Yakult isn't a yogurt; it's a "fermented dairy drink" first produced in Japan and contains live, probiotic cultures to help boost your immune system and the good bacteria in your tummy. Sold in packs of five, the 2.7-fluid-ounce bottles can be downed as drinks, but I also enjoyed it poured over cereal in place of milk. So how does it taste?
I was surprised by how sweet Yakult tastes; it has a tart, almost fruity flavor that, believe it or not, reminds me of Sweet Tarts. Thankfully, I poured it over a cereal that wasn't sweet; otherwise it might have been a bit much. I expected it to be thicker, but it's barely as thick as milk.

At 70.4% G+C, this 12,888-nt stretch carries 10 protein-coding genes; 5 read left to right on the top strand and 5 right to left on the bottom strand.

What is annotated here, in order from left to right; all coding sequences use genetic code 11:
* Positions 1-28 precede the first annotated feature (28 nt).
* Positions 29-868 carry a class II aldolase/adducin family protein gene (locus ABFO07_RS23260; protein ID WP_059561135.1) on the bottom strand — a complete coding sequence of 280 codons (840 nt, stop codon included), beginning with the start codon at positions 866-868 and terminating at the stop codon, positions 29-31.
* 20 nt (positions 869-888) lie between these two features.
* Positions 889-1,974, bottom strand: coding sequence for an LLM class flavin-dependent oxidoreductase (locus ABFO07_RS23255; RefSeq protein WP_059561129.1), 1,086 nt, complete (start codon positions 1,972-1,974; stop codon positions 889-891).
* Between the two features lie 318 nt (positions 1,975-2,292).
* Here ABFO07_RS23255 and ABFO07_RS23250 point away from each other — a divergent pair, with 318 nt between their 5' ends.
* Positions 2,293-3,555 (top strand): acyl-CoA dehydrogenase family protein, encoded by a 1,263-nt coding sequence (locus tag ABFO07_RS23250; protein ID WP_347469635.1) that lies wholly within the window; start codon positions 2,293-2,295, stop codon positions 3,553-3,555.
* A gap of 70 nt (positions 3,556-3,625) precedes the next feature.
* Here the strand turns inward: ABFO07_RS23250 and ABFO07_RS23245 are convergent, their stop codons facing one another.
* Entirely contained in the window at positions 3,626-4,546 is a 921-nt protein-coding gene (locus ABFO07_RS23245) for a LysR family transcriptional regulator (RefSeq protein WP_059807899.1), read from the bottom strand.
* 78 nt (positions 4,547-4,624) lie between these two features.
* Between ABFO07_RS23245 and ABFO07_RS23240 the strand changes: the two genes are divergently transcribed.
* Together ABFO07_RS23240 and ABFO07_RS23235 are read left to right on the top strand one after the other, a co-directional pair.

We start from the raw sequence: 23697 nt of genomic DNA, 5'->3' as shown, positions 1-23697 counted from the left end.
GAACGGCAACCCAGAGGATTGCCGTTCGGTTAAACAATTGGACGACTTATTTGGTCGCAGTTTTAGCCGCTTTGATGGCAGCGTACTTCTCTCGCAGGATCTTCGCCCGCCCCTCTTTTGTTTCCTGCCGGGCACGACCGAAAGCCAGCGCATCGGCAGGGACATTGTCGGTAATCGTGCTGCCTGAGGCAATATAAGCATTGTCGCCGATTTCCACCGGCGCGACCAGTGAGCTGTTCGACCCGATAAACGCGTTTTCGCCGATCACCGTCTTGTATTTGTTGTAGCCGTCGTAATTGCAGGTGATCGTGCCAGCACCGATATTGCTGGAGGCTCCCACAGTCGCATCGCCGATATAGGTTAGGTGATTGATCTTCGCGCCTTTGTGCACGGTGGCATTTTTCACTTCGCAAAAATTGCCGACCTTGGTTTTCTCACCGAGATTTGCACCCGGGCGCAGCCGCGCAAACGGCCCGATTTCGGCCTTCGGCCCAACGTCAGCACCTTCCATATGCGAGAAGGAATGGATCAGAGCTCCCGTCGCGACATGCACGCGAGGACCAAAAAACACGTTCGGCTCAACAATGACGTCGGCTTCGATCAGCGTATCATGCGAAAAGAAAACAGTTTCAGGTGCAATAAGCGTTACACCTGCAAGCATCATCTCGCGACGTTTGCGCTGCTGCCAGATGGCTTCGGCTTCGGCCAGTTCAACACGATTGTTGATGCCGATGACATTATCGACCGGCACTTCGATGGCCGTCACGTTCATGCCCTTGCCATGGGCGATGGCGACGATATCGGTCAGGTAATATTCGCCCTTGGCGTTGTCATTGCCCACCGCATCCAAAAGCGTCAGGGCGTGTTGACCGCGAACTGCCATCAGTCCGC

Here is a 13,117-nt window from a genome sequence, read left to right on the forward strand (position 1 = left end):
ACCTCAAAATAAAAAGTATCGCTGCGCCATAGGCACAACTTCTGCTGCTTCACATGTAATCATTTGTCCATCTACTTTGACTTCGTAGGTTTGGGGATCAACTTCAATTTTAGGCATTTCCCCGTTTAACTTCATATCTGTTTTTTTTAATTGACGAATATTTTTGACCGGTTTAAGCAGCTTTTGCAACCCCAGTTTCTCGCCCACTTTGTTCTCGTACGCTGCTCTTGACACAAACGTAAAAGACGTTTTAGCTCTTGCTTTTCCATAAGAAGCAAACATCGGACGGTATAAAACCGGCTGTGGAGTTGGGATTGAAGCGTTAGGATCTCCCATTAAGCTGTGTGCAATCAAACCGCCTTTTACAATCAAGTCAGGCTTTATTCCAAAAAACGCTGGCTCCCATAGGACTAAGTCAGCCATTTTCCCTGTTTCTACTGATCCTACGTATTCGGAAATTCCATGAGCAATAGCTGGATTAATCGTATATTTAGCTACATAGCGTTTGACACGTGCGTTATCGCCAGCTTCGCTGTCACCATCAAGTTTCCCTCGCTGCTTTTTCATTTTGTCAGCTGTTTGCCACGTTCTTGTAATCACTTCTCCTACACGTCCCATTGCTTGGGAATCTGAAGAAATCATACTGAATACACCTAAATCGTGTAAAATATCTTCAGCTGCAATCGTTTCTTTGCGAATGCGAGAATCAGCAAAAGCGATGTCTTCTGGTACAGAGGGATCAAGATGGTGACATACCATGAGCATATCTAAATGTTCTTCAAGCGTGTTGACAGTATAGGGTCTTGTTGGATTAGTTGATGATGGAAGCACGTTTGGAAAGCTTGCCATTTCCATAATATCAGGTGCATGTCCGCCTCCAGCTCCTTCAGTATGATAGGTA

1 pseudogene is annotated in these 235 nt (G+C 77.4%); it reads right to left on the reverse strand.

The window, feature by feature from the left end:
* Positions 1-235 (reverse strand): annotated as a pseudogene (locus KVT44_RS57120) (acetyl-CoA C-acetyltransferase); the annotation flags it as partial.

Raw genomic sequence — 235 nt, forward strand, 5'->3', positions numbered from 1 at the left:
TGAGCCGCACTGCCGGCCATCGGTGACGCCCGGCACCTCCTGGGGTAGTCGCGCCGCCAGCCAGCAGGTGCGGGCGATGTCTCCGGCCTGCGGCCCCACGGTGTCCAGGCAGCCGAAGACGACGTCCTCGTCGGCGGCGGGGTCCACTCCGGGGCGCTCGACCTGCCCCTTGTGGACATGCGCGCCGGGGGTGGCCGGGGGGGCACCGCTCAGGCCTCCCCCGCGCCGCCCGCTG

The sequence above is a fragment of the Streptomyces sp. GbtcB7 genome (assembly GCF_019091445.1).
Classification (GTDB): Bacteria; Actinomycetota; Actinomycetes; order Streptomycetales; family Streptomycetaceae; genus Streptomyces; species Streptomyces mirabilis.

Nutritionally, Yakult's results are mixed. Each tiny bottle — enough to cover your cereal — contains 50 calories, 11 grams of sugar, and zero fat with just one gram of protein. So while it's packed with probiotics, it doesn't offer much in the way of protein or calcium. Unfortunately, the ingredients aren't all natural either: water, sugar, skim milk powder, glucose, artificial flavors, and lactobacillus casei shirota (the cultures). For that reason, I probably won't make Yakult a habit, but it was a nice change from yogurt or milk. Find out where it's carried near you. Do you Yakult?